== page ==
The Character of Christ
It is widely conceded that his insights make him an outstanding observer of the human condition, yet that same consensus rejects the most distinctive point of his teaching, his view of himself, which he expressed not as speculation but as directly experienced fact.
In sharp contrast with his followers, the most famous of whom were notable for their sometimes overwhelming sense of their own unworthiness, he spoke often (and sometimes colourfully) of the sins of others but showed no awareness of sin in himself.
He often called God "your Father" and "my Father" but never jointly "our Father", thus expressing his sense that his own relationship to God was of a different order than that of others.
This self-awareness is so organically part of the record that it cannot have been imposed by over-enthusiastic biographers. In contrast with all the historical figures who are usually mentioned in the same list, none of whom claimed to be anything more than human, he claimed that in him God had uniquely come among us. I see only one plausible explanation.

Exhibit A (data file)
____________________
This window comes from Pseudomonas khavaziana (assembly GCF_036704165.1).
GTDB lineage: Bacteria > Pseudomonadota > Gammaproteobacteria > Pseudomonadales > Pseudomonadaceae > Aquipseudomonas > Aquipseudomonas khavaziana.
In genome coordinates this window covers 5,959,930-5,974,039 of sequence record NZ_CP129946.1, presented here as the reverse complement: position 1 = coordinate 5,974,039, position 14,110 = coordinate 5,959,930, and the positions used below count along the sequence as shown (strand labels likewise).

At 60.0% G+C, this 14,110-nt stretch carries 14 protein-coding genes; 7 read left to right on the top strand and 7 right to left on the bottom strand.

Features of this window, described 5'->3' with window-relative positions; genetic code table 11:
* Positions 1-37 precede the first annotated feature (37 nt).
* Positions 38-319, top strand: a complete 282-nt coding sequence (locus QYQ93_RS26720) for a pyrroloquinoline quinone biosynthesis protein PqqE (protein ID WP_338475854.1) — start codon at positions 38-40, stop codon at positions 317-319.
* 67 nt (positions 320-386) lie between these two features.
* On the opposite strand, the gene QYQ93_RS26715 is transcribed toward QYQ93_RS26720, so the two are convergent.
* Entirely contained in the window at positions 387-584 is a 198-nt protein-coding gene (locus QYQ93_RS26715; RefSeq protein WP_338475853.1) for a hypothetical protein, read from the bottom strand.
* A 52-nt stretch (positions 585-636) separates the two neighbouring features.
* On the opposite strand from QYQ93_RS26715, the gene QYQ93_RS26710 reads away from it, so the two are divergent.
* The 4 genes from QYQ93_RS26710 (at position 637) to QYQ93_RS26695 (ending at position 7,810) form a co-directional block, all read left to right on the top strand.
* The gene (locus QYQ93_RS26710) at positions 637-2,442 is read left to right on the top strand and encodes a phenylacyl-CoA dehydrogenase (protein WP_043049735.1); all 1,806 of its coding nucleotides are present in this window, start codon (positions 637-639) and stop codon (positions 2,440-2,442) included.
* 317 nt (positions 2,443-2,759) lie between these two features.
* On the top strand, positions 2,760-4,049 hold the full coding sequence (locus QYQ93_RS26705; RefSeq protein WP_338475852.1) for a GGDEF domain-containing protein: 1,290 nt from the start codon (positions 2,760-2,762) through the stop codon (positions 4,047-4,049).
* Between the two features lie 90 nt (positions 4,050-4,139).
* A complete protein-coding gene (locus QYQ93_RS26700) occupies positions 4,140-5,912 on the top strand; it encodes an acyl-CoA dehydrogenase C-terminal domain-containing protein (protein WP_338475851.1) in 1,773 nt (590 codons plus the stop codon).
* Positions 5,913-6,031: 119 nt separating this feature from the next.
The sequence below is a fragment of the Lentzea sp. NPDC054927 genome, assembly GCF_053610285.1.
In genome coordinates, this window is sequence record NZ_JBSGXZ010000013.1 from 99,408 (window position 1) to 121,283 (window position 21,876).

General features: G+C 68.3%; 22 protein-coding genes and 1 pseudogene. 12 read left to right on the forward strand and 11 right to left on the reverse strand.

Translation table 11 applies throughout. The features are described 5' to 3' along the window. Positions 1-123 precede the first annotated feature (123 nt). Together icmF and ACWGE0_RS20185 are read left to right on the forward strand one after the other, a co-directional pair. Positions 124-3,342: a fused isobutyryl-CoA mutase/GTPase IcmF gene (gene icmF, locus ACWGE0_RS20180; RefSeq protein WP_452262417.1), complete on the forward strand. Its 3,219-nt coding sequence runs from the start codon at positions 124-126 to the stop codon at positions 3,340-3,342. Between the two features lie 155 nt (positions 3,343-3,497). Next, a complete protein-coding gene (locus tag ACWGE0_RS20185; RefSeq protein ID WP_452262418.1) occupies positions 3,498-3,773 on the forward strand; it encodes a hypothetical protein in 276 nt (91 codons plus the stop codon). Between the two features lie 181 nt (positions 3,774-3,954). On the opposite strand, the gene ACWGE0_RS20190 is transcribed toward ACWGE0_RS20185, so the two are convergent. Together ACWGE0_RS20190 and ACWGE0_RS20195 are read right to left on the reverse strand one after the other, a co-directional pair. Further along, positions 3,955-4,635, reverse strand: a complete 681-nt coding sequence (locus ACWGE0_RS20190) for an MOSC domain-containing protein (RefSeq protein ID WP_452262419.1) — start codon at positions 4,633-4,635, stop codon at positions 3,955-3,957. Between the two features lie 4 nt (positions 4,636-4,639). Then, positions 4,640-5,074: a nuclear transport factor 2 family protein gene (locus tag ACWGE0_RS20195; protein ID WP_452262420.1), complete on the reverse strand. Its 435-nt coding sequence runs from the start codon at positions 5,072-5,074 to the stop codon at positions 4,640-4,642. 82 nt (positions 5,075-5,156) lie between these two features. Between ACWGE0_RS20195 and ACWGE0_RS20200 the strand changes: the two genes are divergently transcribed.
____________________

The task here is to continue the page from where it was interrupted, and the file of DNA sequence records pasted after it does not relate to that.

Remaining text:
"The discrepancy between the depth and sanity and (let me add) shrewdness of his moral teaching and the rampant megalomania which must lie behind his theological teaching unless he is indeed God, has never been satisfactorily got over."
C. S. Lewis, Miracles ch 14. As background to this point, he argues elsewhere that on purely literary grounds the Christ of the Gospels must be classed with Plato's Socrates and Boswell's Johnson as figures each of whom is at once both an outstanding literary creation and an unmistakably actual personality.
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